“Oh, Charles Thompson was set up – great player, great QB – in an FBI sting. Talked into doing it with a bunch of buddies, thugs that came from high school. Set him up because they were three-time losers and they had a bug on him. Basically, they were trying to get me and my program. He relented after turning them down a dozen times.”

From The Sacramento Bee, courtesy of Margaret Soltan.

And you thought the Duck/Beaver rivalry was nasty?

9/2/2011: Thanks to Margaret Soltan for the link:

Chapel Hill – The chairman of the Department of African and Afro-American Studies at UNC has resigned from the department’s top post amid a university investigation into academic irregularities, possibly involving two former football players. …

McAdoo, who was kicked off the team for academic misconduct, was found to have plagiarized large portions of a paper on Swahili culture assigned to him by Nyang’oro.

The university was embarrassed this summer after learning that the university’s student honor court had not discovered McAdoo’s plagiarism. The offense was discovered after N.C. State fans ran McAdoo’s paper through an online plagiarism checker.

"The Fall of the Faculty"

9/2/2011: is a much talked about book by Benjamin Ginsberg at Johns Hopkins on the growing power of administrators. He has a long summary in the Washington Monthly:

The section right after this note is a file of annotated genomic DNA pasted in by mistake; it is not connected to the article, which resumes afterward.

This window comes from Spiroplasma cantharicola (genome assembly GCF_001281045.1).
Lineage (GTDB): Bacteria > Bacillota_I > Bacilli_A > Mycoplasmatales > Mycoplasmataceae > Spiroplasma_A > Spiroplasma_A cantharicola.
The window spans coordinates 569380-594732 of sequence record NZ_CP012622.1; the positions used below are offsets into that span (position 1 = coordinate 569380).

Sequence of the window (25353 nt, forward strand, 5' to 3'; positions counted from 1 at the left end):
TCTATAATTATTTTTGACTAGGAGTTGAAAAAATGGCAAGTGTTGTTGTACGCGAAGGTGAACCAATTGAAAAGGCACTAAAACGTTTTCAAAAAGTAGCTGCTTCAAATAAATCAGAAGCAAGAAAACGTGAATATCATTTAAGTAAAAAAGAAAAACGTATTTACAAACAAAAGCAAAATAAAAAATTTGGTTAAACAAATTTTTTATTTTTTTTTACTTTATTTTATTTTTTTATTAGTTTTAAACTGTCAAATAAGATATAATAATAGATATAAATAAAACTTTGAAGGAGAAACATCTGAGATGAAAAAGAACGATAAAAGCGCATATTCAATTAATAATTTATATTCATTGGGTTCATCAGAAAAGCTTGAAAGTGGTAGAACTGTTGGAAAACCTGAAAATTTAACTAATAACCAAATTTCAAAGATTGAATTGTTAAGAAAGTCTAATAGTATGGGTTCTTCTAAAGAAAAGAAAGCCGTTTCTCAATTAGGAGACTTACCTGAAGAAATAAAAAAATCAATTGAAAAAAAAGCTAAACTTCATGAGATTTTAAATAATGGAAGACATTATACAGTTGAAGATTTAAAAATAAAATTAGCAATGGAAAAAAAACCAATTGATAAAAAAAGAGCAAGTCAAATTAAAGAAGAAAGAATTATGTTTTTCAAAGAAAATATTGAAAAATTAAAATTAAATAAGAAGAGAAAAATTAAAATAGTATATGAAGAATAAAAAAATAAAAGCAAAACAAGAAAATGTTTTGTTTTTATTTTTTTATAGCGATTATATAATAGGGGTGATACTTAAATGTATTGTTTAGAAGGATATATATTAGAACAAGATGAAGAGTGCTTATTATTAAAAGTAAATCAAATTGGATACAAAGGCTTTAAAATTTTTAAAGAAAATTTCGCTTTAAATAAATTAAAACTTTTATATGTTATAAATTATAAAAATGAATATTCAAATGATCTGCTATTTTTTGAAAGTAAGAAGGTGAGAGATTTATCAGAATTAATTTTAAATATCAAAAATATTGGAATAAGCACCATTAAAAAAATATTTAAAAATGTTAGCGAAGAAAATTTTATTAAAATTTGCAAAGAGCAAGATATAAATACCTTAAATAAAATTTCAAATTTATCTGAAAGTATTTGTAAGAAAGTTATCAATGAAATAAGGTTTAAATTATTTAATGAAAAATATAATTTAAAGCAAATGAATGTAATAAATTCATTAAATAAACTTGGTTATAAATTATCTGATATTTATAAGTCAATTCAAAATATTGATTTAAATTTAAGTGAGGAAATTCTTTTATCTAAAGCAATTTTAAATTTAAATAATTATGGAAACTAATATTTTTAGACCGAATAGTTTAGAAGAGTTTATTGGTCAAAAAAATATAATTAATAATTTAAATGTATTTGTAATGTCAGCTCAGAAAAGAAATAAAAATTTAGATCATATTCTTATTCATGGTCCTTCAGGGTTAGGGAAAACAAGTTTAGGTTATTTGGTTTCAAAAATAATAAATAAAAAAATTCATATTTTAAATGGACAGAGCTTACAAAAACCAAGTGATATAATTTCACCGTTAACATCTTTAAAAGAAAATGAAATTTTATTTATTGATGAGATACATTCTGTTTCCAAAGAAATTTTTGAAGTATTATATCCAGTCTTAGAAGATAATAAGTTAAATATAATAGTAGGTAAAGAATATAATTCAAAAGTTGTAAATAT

Between 1975 and 2005, total spending by American higher educational
institutions, stated in constant dollars, tripled, to more than $325
billion per year. Over the same period, the faculty-to-student ratio has
remained fairly constant, at approximately fifteen or sixteen students
per instructor. One thing that has changed, dramatically, is the
administrator-per-student ratio. In 1975, colleges employed one
administrator for every eighty-four students and one professional
staffer—admissions officers, information technology specialists, and the
like—for every fifty students. By 2005, the administrator-to-student
ratio had dropped to one administrator for every sixty-eight students
while the ratio of professional staffers had dropped to one for every
twenty-one students.  …